Mackenzie Kelly and her boyfriend, Timothy Bales, are back in school at Flower Mound High School. Life for the couple, both 16, is going well all things considered and slowly returning to normal.
Things could have, and probably should have, been much worse.
“You come up on an accident like that and really you expect to see dead people, no signs of life,” Cleburne Assistant Fire Chief Keith Scarbrough said. “Getting out of the truck you’re thinking you need to pull out the sheets to cover people up.
“It’s a complete miracle they’re alive given the mechanism of that wreck, hit by two 18 wheelers and the car to have so much damage.”
Car and truck parts littered the roadway in the 9000 block of U.S. 67 as Scarbrough and three Bono firefighters pulled up to the scene. More distressing, two halves of a late model Lexus sitting several hundred yards apart, the back half in the middle of the road, the front several yards past the bar ditch.
“It was like the truck just knifed right through the middle of the car,” Bono firefighter Roger Trussell said. “Like someone took a giant pair of shears and cut it right in half. No, you don’t expect to see anyone alive when you see something like that.”
The accident occurred about 9:30 a.m. July 27.
Kelly and Bales were heading home. Bales had to get back to work so the couple left a day early from Lake Buchanan where Kelly’s family members where vacationing.
Heading eastbound toward Cleburne, the Lexus, for some reason, clipped the rear wheel of a westbound gravel truck. The impact spun the car sideways straight into the path of a second westbound gravel truck, which was unable to stop before driving through the car.
“It cut through right behind where they were sitting,” Scarbrough said. “You had the back of the passenger seats and then ... nothing, no rest of the car.”
Why the car drifted over and clipped the first truck remains a mystery.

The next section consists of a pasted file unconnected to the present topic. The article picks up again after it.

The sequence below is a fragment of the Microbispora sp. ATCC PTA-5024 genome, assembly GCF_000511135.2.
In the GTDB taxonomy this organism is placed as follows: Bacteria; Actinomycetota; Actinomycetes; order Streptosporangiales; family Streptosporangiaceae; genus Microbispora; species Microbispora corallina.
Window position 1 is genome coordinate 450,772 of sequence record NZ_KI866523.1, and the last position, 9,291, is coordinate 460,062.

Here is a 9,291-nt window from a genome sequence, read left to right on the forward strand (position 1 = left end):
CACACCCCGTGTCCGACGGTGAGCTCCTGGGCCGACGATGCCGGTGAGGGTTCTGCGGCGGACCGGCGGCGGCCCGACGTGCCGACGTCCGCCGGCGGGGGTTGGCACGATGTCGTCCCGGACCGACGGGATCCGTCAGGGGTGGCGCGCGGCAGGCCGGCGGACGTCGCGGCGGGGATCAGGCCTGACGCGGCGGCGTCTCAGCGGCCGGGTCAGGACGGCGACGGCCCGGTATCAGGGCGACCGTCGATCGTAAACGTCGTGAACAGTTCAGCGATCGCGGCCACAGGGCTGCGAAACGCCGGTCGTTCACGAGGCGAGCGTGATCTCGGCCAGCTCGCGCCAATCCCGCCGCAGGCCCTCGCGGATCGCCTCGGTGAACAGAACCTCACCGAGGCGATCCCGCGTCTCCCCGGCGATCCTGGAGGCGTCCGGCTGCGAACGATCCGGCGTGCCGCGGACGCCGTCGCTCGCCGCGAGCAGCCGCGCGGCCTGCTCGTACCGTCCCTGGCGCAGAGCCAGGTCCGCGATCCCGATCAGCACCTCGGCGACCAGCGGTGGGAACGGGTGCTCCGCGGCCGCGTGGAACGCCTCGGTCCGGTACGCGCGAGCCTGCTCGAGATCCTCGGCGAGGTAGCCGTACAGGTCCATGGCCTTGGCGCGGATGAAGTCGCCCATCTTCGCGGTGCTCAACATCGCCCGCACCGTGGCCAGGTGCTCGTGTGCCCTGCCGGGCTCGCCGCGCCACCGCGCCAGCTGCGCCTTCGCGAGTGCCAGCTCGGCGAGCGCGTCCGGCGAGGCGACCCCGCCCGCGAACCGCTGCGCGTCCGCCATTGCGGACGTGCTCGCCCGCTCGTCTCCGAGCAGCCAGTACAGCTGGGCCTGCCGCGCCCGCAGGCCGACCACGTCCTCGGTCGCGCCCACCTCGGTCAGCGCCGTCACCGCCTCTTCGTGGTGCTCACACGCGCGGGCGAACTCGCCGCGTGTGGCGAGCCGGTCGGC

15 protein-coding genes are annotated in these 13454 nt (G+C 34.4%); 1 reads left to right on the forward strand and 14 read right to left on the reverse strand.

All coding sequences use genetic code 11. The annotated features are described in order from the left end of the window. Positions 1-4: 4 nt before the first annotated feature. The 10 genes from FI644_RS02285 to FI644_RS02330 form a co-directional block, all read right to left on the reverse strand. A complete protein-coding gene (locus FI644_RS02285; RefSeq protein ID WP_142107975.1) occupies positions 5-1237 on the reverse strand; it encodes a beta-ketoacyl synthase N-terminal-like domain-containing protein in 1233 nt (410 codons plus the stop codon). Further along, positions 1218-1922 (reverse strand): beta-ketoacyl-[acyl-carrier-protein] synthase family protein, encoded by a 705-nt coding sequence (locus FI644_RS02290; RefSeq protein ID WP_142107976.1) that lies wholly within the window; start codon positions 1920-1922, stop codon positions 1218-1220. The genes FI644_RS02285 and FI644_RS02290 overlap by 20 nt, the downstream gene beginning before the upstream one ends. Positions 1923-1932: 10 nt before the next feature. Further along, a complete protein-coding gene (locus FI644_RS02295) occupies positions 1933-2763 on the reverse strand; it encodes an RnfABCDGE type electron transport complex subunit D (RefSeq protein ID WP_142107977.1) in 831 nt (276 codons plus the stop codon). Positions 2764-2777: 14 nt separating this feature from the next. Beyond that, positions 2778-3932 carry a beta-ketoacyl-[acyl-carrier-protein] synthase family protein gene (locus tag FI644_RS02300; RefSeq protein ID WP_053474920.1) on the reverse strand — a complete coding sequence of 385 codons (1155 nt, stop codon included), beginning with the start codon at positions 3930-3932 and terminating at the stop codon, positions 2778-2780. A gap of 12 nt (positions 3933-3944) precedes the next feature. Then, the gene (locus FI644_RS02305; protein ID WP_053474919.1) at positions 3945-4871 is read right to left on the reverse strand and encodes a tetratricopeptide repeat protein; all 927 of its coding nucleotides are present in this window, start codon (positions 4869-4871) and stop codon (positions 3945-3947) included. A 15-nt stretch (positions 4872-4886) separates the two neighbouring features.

“They hadn’t been drinking,” said Richard Kelly, Kelly’s father. “Later on they told us they hadn’t been texting or fighting.”
Scarbrough confirmed the lack of texting or cellphone use as a possible contributing factor.
“Later on, looking at the car, we found the boy’s phone in a duffle bag in the trunk and the girl’s was in a closed zipper purse we found on the floorboard,” Scarbrough said.
The truck that struck the Lexus sustained heavy damage and came to rest off the road. Neither that driver nor the one in the truck clipped by the Lexus suffered injury.
Fearing the worst as they approached the Lexus, rescue workers were overjoyed, albeit frankly amazed, to find the couple still in the car’s front seats strapped in.
“We didn’t need to get the tools out to extricate them,” Trussell said. “The whole car was already wide open.”
Both were injured, but alive.
“The boy was unconscious, but giving appropriate movement and body responses,” Scarbrough said. “The girl was conscious and hysterical, but making the appropriate noises and movements you want to have in a situation like that.”
Kelly remembers none of it.
“I remember we stopped at a gas station and a Sonic then, waking up in a hospital later,” Kelly said.
A woman stopped at the scene first and stayed with Kelly and Bales checking their pulses and doing what she could while other drivers stopped to call 911, Richard Kelly said. The third driver who stopped happened to be a John Peter Smith Hospital trauma doctor returning home from Fossil Rim, Richard Kelly said.
Scarbrough credits rescue workers from the county, CareFlite and the Fort Worth hospitals for making the difference.
“The trauma system that kicks in for events like this is what made it possible for both of them to be here the next day,” Scarbrough said. “That trauma system in Cleburne, Johnson County and Fort Worth starts with three simple numbers, 911.
“People don’t always realize what gets rolling to them when that kicks in, the amount of training, equipment, education, experience and money invested heading their way.
Although a Cleburne firefighter, Scarbrough remains involved with the Bono Fire Department, where his father serves as a volunteer.
“I was off that day, but heard dispatch tone out the accident and headed that way to see if they needed any help,” Scarbrough said.
The trauma system Scarbrough mentioned also helps with response time in regards to launching CareFlite helicopters as needed.
“You don’t want to arrive on scene and see, this is serious and now we need to call for, and wait for, a helicopter,” Scarbrough said. “We have what we call the Golden Hour, which means we want to get them to a hospital and in the surgery room within an hour.”
The decision to launch helicopters or not begins with the 911 call, said CFD Lt. Scott Lail, who also works with CareFlite.